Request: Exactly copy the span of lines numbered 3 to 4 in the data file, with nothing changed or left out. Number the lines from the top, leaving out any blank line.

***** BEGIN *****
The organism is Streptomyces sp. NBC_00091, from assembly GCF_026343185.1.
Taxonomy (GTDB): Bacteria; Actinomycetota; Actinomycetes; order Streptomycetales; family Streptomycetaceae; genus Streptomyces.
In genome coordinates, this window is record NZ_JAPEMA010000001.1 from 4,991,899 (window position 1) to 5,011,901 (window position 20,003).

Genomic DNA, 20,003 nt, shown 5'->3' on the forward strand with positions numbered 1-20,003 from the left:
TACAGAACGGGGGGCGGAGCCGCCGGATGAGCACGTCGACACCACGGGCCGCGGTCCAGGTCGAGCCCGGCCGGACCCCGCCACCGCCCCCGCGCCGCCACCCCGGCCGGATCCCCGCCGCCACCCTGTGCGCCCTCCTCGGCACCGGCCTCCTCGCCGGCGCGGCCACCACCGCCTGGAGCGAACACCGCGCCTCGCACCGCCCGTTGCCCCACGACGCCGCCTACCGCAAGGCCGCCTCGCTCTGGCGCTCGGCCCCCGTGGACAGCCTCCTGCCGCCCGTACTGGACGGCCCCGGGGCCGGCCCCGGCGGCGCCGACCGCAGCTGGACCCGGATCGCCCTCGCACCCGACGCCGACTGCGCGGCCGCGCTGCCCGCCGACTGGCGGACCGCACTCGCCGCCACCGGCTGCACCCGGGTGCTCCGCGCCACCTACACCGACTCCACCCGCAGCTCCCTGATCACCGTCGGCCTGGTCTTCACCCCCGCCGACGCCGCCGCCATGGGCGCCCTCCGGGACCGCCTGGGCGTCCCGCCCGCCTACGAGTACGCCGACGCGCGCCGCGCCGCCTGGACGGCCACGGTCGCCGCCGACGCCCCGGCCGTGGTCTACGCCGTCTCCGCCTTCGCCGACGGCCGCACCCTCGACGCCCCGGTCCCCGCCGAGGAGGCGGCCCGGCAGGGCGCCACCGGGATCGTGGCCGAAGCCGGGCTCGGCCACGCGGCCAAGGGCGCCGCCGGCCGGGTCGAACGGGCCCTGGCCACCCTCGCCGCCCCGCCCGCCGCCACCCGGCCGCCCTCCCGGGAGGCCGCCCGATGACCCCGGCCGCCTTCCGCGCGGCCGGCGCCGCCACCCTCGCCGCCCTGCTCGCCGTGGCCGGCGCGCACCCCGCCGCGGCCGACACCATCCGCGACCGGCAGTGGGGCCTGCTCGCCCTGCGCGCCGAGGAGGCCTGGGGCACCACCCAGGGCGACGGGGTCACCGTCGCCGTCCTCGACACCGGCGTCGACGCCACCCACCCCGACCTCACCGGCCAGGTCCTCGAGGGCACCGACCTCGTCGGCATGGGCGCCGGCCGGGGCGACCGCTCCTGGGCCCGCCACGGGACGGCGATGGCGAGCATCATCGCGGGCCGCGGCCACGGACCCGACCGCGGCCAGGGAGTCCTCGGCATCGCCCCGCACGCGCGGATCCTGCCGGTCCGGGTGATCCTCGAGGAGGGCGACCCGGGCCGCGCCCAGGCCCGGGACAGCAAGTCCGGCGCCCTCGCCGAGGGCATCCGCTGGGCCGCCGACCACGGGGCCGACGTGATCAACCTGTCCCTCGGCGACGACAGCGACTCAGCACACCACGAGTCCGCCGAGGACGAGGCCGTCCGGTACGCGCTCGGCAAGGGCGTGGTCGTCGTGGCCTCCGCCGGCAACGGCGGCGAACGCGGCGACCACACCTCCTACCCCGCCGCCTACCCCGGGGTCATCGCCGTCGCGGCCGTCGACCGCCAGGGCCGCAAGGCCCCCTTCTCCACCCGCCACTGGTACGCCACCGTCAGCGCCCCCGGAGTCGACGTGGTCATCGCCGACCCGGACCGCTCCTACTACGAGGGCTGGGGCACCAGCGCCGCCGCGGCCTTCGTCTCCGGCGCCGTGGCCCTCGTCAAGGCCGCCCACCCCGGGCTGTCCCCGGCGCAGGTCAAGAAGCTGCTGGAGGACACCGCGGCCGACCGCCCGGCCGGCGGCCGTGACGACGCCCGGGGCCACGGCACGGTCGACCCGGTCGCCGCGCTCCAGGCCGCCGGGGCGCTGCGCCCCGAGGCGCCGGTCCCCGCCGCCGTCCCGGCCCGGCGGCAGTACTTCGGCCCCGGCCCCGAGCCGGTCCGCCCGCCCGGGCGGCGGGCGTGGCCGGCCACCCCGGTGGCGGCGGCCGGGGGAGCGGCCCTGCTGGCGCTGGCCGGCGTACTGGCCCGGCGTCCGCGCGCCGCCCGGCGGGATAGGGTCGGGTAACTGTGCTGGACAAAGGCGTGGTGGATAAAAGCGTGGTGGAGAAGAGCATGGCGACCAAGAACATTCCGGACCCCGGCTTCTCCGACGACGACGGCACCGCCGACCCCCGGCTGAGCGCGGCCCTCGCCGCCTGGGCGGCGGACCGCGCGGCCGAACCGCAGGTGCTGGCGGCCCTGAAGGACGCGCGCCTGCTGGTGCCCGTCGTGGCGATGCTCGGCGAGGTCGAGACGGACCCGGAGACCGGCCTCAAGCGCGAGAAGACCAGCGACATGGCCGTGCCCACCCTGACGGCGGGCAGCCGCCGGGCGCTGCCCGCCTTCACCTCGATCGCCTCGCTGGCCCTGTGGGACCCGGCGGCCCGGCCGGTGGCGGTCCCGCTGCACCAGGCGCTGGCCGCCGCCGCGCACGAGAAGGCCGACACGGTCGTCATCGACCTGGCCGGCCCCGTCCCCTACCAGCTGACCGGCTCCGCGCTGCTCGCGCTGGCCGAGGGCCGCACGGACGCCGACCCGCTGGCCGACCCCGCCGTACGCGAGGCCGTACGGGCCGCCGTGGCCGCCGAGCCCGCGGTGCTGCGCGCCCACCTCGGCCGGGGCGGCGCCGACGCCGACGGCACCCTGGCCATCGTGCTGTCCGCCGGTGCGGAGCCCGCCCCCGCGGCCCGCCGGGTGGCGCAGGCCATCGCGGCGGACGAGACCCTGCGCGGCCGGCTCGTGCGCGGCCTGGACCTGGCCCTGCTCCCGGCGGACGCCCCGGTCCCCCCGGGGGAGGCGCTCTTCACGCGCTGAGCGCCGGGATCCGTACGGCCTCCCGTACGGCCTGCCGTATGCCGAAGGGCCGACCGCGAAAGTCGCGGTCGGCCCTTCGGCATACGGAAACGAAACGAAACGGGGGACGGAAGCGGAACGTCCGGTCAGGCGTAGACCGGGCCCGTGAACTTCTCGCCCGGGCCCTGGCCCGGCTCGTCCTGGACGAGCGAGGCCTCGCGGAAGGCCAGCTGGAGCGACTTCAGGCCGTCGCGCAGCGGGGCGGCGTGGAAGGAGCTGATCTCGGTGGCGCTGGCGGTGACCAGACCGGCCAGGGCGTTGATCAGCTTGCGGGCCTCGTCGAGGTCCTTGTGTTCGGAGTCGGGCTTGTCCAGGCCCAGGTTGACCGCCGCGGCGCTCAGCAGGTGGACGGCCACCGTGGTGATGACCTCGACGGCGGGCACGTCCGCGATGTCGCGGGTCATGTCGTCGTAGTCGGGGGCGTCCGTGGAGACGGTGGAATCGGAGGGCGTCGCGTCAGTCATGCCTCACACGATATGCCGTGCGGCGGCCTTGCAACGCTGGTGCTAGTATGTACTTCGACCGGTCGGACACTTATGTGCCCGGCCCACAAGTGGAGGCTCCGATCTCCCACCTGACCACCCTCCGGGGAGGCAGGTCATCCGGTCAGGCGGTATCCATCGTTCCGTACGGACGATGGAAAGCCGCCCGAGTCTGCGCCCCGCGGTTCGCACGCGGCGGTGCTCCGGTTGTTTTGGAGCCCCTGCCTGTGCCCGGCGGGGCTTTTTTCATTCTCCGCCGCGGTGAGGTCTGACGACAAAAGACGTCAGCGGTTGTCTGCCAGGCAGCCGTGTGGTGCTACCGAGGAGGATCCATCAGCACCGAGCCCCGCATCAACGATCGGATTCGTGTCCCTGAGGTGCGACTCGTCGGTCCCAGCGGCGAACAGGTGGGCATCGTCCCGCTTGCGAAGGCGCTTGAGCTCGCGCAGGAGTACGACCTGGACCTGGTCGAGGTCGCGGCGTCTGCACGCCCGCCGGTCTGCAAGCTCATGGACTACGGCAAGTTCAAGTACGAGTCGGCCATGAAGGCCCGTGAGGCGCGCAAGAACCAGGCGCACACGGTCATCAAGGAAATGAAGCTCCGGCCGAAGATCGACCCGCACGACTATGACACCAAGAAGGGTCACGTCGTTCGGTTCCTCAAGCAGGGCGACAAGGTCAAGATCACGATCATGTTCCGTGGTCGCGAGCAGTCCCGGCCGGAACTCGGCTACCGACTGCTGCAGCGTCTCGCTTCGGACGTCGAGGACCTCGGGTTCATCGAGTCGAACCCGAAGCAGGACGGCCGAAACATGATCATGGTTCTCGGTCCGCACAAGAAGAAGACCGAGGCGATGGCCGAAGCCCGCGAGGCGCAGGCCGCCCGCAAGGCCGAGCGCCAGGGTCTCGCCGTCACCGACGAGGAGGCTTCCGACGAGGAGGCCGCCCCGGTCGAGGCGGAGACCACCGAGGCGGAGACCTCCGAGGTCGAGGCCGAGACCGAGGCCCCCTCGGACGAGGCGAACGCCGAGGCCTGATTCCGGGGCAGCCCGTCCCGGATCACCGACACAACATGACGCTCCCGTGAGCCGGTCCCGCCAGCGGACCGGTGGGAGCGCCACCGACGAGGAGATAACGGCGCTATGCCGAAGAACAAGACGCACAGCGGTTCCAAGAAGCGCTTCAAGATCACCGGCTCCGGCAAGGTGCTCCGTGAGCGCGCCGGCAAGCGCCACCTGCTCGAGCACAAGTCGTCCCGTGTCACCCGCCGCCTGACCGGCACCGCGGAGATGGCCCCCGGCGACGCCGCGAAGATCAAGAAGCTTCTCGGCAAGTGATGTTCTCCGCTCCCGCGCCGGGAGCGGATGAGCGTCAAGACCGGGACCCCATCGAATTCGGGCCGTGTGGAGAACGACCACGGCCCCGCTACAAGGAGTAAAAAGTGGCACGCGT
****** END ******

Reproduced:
In genome coordinates, this window is record NZ_JAPEMA010000001.1 from 4,991,899 (window position 1) to 5,011,901 (window position 20,003).

Genomic DNA, 20,003 nt, shown 5'->3' on the forward strand with positions numbered 1-20,003 from the left: